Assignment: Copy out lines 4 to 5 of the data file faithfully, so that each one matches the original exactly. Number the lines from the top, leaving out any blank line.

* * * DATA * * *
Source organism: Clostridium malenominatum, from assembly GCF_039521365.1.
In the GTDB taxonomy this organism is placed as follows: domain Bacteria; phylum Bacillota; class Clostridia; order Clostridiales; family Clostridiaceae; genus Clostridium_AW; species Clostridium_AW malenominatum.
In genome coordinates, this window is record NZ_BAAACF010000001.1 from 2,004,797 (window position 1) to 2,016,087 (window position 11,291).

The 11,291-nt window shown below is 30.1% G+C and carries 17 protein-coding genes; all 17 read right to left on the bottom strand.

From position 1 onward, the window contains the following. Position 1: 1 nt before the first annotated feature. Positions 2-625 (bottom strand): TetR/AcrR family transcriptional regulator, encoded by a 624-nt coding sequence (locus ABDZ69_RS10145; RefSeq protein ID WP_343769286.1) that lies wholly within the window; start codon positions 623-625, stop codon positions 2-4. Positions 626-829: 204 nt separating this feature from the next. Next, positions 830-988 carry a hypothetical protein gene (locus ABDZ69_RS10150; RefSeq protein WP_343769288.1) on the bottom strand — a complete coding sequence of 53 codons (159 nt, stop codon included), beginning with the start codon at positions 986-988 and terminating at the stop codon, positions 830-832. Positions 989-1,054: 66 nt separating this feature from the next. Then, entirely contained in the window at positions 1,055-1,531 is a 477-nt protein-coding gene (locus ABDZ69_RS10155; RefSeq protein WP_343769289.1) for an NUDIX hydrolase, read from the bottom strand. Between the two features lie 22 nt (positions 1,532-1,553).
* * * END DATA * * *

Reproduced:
The 11,291-nt window shown below is 30.1% G+C and carries 17 protein-coding genes; all 17 read right to left on the bottom strand.

From position 1 onward, the window contains the following. Position 1: 1 nt before the first annotated feature. Positions 2-625 (bottom strand): TetR/AcrR family transcriptional regulator, encoded by a 624-nt coding sequence (locus ABDZ69_RS10145; RefSeq protein ID WP_343769286.1) that lies wholly within the window; start codon positions 623-625, stop codon positions 2-4. Positions 626-829: 204 nt separating this feature from the next. Next, positions 830-988 carry a hypothetical protein gene (locus ABDZ69_RS10150; RefSeq protein WP_343769288.1) on the bottom strand — a complete coding sequence of 53 codons (159 nt, stop codon included), beginning with the start codon at positions 986-988 and terminating at the stop codon, positions 830-832. Positions 989-1,054: 66 nt separating this feature from the next. Then, entirely contained in the window at positions 1,055-1,531 is a 477-nt protein-coding gene (locus ABDZ69_RS10155; RefSeq protein WP_343769289.1) for an NUDIX hydrolase, read from the bottom strand. Between the two features lie 22 nt (positions 1,532-1,553).